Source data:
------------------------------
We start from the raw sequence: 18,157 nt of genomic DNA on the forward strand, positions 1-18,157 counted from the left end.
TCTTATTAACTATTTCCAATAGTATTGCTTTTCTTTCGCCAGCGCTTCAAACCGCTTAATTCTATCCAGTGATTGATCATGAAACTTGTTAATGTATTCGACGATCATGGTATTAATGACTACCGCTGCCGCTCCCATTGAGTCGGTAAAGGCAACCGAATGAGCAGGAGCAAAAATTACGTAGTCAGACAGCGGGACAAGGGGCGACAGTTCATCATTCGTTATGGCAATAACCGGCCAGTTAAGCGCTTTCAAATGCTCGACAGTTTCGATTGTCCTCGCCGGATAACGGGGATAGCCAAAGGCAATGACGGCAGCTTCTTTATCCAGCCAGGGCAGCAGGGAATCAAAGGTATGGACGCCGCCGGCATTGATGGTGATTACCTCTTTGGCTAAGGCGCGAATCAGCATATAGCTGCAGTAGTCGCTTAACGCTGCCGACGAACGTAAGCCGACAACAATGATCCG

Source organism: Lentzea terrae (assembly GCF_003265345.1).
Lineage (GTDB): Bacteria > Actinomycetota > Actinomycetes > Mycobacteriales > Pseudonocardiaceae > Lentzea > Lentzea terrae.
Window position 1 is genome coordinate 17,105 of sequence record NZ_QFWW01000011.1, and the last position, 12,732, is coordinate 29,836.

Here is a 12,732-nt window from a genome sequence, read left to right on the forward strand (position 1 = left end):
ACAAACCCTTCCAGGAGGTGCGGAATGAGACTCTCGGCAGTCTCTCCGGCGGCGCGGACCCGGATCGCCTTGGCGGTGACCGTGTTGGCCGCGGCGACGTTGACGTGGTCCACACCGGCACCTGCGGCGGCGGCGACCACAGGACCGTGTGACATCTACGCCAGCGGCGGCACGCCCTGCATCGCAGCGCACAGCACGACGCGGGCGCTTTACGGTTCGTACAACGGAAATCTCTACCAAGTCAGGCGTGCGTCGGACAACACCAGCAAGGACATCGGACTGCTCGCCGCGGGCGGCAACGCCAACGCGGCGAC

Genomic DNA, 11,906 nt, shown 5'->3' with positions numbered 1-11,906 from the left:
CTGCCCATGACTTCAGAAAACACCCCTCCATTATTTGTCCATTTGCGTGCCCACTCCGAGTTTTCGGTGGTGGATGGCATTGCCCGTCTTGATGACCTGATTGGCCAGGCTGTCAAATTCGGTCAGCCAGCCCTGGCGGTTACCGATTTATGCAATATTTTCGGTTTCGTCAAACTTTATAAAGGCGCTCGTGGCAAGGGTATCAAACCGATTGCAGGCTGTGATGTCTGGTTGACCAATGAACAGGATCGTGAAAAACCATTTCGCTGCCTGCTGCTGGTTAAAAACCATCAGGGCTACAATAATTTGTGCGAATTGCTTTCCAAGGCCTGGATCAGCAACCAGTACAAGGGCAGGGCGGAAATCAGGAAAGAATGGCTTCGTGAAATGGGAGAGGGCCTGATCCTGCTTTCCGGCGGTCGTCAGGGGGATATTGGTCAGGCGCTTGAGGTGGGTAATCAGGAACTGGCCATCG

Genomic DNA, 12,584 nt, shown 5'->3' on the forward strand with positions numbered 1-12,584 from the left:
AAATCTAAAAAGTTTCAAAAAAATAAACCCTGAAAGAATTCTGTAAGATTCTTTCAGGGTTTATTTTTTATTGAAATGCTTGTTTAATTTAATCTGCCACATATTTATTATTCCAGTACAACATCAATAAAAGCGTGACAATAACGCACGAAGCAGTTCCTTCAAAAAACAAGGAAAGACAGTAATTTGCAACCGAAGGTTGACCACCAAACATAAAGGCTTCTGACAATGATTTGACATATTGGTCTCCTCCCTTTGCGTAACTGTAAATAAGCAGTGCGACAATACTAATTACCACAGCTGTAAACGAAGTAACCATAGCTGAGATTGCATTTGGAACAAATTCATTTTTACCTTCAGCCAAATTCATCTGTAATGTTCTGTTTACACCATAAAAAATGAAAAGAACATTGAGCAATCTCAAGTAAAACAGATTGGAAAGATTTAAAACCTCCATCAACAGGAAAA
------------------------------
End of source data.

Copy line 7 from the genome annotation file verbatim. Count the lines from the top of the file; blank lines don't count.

ACAAACCCTTCCAGGAGGTGCGGAATGAGACTCTCGGCAGTCTCTCCGGCGGCGCGGACCCGGATCGCCTTGGCGGTGACCGTGTTGGCCGCGGCGACGTTGACGTGGTCCACACCGGCACCTGCGGCGGCGGCGACCACAGGACCGTGTGACATCTACGCCAGCGGCGGCACGCCCTGCATCGCAGCGCACAGCACGACGCGGGCGCTTTACGGTTCGTACAACGGAAATCTCTACCAAGTCAGGCGTGCGTCGGACAACACCAGCAAGGACATCGGACTGCTCGCCGCGGGCGGCAACGCCAACGCGGCGAC